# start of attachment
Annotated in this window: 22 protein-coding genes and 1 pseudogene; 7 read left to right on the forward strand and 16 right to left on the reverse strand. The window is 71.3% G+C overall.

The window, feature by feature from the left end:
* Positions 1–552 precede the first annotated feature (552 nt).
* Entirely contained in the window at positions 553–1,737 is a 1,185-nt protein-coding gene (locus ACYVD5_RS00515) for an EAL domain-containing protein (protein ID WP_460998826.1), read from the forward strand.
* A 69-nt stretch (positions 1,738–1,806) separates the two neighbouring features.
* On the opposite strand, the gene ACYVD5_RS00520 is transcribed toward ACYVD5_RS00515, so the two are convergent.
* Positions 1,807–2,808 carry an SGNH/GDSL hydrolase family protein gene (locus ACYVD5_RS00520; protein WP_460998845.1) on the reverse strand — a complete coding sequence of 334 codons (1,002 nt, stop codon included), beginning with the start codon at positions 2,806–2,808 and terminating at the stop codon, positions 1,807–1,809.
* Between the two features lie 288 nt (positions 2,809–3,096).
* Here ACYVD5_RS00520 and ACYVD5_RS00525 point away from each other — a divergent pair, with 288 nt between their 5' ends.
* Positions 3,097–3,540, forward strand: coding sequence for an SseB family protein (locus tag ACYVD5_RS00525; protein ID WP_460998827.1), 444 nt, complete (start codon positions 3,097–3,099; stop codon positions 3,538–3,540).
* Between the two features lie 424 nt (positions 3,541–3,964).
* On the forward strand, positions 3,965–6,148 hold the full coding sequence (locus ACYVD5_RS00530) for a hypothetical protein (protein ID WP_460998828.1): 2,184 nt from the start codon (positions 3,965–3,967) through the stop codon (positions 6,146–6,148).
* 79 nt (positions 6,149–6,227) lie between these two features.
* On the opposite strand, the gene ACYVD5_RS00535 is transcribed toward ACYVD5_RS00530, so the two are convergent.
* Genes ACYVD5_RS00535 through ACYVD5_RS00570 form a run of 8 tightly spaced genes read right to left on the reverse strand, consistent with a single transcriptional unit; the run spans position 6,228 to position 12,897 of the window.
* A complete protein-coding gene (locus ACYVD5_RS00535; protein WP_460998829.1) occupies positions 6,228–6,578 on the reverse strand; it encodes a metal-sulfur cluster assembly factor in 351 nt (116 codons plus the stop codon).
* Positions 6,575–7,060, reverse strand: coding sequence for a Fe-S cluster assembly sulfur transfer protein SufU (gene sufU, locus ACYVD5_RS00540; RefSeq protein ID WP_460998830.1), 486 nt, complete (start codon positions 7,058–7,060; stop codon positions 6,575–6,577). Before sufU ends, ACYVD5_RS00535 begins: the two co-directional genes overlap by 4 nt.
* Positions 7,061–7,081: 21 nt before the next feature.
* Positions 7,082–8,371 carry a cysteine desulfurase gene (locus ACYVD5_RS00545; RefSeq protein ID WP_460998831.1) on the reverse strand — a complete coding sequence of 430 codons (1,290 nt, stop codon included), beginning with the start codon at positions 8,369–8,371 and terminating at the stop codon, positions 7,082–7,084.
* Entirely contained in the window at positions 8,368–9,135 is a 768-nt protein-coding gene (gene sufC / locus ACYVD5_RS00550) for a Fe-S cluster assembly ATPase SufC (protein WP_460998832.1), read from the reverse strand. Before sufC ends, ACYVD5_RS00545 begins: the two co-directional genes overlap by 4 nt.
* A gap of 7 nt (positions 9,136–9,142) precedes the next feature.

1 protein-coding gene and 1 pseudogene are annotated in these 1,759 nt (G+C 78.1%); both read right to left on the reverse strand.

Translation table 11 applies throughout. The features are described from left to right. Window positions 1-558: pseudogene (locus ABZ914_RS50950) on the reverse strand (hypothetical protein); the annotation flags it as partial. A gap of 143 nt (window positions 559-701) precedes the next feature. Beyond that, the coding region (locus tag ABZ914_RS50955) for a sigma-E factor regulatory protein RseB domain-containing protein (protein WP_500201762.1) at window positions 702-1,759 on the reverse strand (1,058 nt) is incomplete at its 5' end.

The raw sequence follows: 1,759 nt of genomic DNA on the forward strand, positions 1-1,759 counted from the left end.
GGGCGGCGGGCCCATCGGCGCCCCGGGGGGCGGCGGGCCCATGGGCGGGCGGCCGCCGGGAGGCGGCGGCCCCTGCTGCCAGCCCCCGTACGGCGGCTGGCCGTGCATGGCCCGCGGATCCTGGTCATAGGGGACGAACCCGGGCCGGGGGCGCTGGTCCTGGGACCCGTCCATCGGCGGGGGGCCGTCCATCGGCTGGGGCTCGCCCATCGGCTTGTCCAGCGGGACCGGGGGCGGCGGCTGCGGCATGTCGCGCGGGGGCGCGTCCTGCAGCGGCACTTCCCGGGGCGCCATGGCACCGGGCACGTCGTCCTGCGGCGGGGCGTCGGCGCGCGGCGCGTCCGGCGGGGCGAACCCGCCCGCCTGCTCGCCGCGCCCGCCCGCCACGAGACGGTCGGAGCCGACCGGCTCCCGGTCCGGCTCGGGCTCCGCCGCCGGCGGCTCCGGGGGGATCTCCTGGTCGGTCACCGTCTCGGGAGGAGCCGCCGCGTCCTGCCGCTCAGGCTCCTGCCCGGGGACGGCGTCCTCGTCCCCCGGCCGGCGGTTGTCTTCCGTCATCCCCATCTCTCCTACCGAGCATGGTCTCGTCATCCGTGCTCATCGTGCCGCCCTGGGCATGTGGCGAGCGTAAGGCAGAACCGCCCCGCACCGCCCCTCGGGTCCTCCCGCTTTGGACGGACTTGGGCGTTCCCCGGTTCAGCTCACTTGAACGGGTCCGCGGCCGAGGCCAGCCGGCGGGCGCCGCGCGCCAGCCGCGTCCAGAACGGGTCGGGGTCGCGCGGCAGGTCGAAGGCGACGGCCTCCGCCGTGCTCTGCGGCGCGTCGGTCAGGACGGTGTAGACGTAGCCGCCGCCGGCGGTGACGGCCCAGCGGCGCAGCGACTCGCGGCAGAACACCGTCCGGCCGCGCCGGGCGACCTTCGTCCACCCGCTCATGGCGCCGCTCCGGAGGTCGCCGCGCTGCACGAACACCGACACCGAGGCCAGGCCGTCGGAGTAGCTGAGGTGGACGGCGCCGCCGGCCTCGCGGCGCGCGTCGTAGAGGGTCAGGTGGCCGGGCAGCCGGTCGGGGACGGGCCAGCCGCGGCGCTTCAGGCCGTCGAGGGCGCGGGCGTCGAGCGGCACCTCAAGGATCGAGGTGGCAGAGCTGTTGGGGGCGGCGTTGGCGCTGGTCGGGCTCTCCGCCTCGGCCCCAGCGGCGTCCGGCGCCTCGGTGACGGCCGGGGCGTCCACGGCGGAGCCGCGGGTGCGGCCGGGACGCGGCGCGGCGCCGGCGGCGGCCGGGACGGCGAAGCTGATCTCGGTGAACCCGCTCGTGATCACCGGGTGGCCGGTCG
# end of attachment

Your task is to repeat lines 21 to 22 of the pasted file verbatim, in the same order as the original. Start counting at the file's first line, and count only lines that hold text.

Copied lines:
* A gap of 7 nt (positions 9,136–9,142) precedes the next feature.

1 protein-coding gene and 1 pseudogene are annotated in these 1,759 nt (G+C 78.1%); both read right to left on the reverse strand.